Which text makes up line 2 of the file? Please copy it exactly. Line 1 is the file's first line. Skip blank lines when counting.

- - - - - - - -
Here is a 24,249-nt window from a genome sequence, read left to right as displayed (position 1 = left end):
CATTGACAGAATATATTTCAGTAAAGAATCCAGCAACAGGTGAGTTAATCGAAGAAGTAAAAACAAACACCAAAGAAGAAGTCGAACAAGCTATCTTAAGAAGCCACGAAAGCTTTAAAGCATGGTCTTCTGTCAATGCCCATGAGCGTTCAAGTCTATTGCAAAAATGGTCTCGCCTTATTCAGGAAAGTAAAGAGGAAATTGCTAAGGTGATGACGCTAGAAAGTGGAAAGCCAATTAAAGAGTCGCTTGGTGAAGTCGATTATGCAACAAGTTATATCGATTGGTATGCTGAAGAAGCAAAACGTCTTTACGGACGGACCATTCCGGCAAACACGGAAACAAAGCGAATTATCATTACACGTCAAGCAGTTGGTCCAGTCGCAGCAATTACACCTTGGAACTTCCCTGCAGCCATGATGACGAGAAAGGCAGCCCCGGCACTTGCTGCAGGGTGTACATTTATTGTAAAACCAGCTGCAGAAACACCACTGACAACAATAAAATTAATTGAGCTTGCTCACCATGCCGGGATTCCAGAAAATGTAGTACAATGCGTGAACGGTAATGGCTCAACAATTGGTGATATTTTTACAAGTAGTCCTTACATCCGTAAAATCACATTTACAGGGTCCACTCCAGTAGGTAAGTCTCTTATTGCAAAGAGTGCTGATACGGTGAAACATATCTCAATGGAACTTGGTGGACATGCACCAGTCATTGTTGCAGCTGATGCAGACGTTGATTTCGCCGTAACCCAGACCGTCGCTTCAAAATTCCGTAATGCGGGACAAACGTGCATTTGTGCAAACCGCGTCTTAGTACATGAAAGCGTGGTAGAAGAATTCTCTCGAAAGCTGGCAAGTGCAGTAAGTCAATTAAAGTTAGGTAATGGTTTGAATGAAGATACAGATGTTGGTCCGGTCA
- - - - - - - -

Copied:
CATTGACAGAATATATTTCAGTAAAGAATCCAGCAACAGGTGAGTTAATCGAAGAAGTAAAAACAAACACCAAAGAAGAAGTCGAACAAGCTATCTTAAGAAGCCACGAAAGCTTTAAAGCATGGTCTTCTGTCAATGCCCATGAGCGTTCAAGTCTATTGCAAAAATGGTCTCGCCTTATTCAGGAAAGTAAAGAGGAAATTGCTAAGGTGATGACGCTAGAAAGTGGAAAGCCAATTAAAGAGTCGCTTGGTGAAGTCGATTATGCAACAAGTTATATCGATTGGTATGCTGAAGAAGCAAAACGTCTTTACGGACGGACCATTCCGGCAAACACGGAAACAAAGCGAATTATCATTACACGTCAAGCAGTTGGTCCAGTCGCAGCAATTACACCTTGGAACTTCCCTGCAGCCATGATGACGAGAAAGGCAGCCCCGGCACTTGCTGCAGGGTGTACATTTATTGTAAAACCAGCTGCAGAAACACCACTGACAACAATAAAATTAATTGAGCTTGCTCACCATGCCGGGATTCCAGAAAATGTAGTACAATGCGTGAACGGTAATGGCTCAACAATTGGTGATATTTTTACAAGTAGTCCTTACATCCGTAAAATCACATTTACAGGGTCCACTCCAGTAGGTAAGTCTCTTATTGCAAAGAGTGCTGATACGGTGAAACATATCTCAATGGAACTTGGTGGACATGCACCAGTCATTGTTGCAGCTGATGCAGACGTTGATTTCGCCGTAACCCAGACCGTCGCTTCAAAATTCCGTAATGCGGGACAAACGTGCATTTGTGCAAACCGCGTCTTAGTACATGAAAGCGTGGTAGAAGAATTCTCTCGAAAGCTGGCAAGTGCAGTAAGTCAATTAAAGTTAGGTAATGGTTTGAATGAAGATACAGATGTTGGTCCGGTCA